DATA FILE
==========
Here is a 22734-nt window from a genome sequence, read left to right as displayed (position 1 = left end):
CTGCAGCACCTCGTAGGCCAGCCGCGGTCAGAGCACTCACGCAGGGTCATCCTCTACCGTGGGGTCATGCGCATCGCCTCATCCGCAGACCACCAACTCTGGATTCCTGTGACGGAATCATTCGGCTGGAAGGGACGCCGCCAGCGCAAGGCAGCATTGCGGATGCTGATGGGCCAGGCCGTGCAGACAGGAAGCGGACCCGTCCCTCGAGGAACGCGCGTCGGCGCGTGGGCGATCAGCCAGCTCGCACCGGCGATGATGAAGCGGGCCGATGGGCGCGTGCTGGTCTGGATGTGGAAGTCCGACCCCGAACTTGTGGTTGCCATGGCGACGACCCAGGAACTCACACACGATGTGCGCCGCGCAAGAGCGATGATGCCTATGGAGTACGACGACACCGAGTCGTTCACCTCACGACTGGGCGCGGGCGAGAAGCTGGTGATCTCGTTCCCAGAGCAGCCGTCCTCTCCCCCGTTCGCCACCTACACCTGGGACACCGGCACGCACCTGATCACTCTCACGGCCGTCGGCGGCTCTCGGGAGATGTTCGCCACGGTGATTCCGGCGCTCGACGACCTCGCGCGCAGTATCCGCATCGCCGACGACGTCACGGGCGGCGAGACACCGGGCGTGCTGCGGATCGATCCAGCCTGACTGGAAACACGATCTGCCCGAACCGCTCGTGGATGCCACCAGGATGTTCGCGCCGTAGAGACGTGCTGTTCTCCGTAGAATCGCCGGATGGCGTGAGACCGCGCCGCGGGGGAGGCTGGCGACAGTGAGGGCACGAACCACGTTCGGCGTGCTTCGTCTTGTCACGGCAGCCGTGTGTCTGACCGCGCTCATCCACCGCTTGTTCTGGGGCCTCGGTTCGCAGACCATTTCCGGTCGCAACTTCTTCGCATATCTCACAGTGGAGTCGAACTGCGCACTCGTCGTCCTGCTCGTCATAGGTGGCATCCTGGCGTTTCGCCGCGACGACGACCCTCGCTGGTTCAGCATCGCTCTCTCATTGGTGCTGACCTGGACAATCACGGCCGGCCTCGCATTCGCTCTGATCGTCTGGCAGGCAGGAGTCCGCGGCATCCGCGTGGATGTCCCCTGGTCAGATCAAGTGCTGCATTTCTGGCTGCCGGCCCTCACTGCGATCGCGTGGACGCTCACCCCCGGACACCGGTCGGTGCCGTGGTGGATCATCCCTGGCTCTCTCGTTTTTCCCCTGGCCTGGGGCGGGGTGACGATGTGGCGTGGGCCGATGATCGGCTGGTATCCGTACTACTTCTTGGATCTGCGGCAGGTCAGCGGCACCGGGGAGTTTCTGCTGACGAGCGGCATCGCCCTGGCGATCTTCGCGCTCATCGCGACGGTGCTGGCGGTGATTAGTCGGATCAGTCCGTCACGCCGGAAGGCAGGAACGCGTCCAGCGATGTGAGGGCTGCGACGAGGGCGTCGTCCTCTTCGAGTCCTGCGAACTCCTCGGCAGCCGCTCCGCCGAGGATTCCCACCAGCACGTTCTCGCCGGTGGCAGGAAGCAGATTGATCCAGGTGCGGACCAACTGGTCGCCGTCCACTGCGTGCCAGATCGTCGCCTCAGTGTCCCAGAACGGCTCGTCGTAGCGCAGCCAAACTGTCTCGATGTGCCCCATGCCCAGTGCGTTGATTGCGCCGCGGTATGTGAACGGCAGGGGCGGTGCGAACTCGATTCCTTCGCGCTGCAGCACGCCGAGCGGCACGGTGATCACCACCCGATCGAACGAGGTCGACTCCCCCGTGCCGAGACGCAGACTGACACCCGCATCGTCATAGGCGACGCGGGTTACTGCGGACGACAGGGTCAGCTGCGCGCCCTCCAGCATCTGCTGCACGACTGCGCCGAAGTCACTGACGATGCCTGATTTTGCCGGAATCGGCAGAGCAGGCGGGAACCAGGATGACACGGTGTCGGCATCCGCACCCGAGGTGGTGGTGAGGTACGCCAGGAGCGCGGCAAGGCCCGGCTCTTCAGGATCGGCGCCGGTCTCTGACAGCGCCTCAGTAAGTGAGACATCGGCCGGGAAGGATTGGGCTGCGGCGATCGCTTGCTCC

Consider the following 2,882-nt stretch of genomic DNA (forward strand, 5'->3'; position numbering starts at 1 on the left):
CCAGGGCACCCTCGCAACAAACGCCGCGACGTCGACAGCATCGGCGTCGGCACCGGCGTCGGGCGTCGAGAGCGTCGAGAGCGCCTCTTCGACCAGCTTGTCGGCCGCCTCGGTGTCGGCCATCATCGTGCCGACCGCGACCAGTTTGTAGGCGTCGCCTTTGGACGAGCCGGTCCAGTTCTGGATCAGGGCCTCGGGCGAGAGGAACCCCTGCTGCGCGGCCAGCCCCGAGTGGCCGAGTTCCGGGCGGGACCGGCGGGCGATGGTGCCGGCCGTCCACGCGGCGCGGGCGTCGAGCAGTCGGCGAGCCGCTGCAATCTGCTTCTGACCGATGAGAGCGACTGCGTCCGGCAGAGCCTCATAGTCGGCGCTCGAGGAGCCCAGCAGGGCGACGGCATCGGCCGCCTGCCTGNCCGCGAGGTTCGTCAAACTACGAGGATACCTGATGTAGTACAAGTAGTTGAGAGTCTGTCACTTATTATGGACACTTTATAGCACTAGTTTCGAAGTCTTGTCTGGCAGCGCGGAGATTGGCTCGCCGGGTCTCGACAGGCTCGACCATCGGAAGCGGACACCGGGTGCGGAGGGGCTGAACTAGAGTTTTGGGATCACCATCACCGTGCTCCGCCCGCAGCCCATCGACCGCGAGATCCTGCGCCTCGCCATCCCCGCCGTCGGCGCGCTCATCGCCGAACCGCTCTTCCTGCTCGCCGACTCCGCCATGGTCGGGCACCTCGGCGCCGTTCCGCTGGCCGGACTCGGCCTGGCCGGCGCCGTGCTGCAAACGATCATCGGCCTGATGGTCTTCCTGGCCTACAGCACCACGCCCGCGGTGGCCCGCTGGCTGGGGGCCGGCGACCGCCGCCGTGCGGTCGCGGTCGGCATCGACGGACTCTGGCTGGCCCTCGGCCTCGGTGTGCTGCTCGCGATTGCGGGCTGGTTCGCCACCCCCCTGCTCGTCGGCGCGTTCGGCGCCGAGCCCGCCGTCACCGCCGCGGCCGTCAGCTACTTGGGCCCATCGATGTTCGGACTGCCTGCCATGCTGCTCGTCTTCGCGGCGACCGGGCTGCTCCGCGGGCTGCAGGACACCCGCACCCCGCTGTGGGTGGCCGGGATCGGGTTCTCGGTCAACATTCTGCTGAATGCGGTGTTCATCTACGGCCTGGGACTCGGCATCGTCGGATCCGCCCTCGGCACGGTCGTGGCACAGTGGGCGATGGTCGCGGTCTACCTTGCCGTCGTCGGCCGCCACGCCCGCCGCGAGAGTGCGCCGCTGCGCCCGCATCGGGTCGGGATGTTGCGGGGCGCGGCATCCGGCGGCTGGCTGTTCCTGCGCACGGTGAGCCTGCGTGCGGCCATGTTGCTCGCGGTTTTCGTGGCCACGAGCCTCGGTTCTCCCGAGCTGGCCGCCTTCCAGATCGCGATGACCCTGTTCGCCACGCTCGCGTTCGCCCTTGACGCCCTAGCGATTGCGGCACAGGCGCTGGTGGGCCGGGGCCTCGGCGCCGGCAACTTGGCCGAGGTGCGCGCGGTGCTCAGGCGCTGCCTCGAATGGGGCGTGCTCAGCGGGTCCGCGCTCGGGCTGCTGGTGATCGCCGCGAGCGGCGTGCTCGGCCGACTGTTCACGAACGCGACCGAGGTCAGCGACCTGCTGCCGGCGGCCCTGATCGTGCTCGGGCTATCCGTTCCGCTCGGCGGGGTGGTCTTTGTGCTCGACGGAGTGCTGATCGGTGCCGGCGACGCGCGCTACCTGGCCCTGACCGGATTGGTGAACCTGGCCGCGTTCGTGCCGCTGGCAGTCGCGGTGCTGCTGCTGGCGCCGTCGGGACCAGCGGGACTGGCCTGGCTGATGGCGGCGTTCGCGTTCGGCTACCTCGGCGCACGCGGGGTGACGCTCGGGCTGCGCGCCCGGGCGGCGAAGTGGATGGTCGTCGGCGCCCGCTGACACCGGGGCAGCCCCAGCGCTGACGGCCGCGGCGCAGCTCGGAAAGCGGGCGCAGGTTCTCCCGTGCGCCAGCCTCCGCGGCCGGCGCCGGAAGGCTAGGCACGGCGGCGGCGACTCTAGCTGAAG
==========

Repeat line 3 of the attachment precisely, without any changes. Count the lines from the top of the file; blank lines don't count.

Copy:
Consider the following 2,882-nt stretch of genomic DNA (forward strand, 5'->3'; position numbering starts at 1 on the left):